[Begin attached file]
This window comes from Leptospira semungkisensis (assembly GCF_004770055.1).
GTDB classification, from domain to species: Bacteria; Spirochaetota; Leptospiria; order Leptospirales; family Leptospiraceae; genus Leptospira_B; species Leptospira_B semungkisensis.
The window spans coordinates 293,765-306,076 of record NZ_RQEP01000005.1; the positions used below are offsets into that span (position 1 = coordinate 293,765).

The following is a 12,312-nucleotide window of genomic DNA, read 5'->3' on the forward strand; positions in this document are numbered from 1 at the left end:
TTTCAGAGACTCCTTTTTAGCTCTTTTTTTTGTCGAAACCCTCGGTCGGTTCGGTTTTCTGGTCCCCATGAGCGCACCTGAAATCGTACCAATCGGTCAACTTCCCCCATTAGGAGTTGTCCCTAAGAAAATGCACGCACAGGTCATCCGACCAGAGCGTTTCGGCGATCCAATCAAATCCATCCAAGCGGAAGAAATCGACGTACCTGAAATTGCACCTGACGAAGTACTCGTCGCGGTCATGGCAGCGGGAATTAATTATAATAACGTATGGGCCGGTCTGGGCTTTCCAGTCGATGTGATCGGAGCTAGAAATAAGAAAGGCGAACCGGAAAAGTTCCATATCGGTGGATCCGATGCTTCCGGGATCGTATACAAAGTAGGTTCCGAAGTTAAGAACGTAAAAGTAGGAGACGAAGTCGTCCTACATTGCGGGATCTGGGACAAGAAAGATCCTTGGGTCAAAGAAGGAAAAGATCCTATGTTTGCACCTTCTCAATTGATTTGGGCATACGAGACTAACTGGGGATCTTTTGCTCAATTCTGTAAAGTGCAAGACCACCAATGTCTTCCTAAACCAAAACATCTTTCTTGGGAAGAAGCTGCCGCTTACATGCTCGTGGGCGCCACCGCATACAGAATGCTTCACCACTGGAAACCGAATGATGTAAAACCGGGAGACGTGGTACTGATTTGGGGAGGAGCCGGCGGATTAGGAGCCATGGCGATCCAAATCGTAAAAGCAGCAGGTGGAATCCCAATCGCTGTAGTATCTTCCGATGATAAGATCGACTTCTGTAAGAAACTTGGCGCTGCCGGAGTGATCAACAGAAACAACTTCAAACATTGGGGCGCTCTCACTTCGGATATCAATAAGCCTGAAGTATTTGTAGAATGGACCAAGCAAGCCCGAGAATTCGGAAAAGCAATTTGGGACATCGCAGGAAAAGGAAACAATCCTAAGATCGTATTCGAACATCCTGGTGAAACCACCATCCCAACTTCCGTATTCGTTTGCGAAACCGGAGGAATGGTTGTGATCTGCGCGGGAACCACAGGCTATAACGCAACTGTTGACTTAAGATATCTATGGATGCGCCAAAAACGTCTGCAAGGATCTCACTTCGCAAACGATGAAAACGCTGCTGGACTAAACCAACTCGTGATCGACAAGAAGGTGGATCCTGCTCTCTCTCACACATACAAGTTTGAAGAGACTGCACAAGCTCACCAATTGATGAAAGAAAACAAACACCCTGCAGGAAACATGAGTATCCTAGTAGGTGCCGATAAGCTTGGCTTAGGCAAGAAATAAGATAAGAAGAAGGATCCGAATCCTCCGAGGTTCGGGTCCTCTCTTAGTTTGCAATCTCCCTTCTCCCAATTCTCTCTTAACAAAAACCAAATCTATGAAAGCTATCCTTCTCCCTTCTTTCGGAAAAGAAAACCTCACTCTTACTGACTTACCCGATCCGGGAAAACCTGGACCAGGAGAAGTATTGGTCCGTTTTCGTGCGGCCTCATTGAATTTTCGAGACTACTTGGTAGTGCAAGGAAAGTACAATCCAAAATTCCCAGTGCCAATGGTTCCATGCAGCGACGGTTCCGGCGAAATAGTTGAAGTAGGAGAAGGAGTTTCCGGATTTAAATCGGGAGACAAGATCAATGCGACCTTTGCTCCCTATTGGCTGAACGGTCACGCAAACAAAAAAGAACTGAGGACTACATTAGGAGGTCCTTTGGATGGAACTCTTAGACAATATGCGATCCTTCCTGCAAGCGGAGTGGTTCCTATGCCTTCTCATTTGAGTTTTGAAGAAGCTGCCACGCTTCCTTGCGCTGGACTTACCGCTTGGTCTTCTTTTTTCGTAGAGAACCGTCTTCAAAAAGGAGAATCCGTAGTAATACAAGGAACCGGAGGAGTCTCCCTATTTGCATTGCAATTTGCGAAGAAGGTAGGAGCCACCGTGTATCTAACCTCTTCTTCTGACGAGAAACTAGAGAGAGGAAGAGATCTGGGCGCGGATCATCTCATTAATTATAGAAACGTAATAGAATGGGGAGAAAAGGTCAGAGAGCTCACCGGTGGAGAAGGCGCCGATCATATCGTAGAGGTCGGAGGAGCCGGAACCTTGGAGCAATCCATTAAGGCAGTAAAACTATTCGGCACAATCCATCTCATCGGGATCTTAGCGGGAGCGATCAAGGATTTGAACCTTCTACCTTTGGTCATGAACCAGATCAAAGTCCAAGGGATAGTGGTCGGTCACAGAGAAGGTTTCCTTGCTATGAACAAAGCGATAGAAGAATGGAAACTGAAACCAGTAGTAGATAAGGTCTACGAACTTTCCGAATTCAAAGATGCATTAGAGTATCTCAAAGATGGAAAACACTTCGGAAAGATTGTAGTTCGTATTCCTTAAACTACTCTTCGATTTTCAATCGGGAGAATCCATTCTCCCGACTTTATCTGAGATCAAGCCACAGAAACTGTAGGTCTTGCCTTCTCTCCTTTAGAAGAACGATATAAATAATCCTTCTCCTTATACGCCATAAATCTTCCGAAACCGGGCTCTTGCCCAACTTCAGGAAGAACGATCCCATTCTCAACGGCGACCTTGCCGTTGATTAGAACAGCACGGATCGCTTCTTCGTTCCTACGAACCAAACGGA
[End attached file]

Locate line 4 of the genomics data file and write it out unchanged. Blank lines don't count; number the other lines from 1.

The following is a 12,312-nucleotide window of genomic DNA, read 5'->3' on the forward strand; positions in this document are numbered from 1 at the left end: